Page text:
Mr. Gibson alleges that casework manager Kumaran violated his First Amendment rights of freedom of speech and his ability to petition the government by blocking his access and ability to file grievances to challenge charges she made against him. The only possible application of the First Amendment to Mr. Gibson's allegations is his right to access the courts. This claim of denial of access to the courts is dismissed for failure to state a claim upon which relief can be granted because the plaintiff has not alleged any resulting injury, meaning that "some action by the prison has frustrated or is impeding an attempt to bring a nonfrivolous claim." In re Maxy, 674 F.3d 658, 661 (7th Cir. 2012). See also Marshall v. Knight, 445 F.3d 965, 968 (7th Cir.2006) ("[T]he mere denial of access to a prison law library or to other legal materials is not itself a violation of a prisoner's rights...."). The plaintiff was able to mail his complaint to the court, and he has not identified any other specific court action that has been impeded by any actions of Ms. Kumaran.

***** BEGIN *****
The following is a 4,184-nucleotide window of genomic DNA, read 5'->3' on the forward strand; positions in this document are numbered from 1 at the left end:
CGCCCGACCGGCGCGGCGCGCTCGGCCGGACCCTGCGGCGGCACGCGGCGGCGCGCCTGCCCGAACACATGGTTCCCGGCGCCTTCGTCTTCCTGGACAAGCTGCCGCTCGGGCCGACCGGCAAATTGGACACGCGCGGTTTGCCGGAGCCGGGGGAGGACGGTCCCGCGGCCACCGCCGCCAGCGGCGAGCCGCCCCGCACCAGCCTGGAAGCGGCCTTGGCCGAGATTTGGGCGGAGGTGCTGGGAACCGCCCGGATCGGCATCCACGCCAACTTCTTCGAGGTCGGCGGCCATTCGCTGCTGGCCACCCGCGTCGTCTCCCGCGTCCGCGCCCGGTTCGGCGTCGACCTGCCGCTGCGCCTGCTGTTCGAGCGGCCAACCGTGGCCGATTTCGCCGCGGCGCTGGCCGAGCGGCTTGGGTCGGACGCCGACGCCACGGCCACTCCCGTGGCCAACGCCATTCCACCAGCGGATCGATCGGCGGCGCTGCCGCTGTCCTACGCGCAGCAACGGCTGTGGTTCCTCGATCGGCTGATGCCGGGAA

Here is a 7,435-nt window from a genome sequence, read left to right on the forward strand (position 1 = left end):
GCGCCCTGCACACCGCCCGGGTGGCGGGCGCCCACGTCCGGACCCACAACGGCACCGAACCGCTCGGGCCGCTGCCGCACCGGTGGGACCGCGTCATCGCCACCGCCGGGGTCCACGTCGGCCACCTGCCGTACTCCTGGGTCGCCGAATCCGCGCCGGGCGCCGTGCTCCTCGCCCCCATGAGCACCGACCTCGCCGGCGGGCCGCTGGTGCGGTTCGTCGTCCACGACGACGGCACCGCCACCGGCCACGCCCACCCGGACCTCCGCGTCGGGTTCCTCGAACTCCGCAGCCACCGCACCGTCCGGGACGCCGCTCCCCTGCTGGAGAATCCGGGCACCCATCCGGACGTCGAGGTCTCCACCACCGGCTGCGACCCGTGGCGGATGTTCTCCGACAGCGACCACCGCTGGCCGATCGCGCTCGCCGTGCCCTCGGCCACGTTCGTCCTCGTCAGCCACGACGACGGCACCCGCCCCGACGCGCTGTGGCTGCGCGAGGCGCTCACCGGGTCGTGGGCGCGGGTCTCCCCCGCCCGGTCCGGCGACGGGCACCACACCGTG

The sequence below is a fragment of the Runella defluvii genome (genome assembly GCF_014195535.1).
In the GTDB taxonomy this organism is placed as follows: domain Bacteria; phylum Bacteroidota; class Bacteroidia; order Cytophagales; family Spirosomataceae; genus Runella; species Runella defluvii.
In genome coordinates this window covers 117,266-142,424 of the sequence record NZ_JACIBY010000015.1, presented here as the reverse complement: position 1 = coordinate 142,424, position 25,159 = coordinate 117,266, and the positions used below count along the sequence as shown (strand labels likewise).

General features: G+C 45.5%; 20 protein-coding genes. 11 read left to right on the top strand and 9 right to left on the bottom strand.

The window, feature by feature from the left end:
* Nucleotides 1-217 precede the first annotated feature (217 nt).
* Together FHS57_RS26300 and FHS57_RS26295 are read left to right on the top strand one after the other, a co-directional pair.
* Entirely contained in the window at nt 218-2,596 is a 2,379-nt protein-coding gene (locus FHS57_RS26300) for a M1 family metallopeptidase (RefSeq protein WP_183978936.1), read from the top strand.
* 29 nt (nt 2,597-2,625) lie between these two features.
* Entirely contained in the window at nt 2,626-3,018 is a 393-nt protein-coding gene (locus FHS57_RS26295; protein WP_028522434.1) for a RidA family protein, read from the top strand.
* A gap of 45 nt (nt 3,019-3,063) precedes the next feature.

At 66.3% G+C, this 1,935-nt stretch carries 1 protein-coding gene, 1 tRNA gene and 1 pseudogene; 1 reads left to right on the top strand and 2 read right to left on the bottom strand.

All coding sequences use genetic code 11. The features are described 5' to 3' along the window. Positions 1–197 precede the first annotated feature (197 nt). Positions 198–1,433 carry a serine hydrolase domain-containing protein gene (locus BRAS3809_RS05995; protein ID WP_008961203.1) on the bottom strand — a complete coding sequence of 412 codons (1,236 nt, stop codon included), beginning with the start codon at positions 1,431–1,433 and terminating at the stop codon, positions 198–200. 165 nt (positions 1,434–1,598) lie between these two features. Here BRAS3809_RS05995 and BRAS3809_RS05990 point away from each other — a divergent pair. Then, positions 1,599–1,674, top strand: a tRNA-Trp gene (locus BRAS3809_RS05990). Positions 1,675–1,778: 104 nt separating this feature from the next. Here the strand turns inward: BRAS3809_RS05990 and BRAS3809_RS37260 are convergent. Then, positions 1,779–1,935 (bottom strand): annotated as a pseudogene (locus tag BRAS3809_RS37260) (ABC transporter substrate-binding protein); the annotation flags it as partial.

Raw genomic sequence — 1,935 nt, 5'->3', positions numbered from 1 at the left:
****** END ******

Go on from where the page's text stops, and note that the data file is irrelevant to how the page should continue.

To state a claim for relief under the Eighth Amendment, a plaintiff must allege that he is living under conditions that deprive him of "the minimal civilized measure of life's necessities." Townsend v. Cooper, 759 F.3d 678, 686-87 (7th Cir. 2014). "[L]ife's necessities include shelter, heat, hygiene items, and clothing." Id. at 687. "The Eighth Amendment proscribes conditions that involve the wanton and unnecessary infliction of pain." Gruenberg v. Gempeler, 697 F.3d 573, 579 (7th Cir. 2012) (internal quotation omitted). None of Mr. Gibson's allegations fall within the scope of the Eighth Amendment's protections and therefore the Eighth Amendment claims are dismissed for failure to state a claim upon which relief can be granted.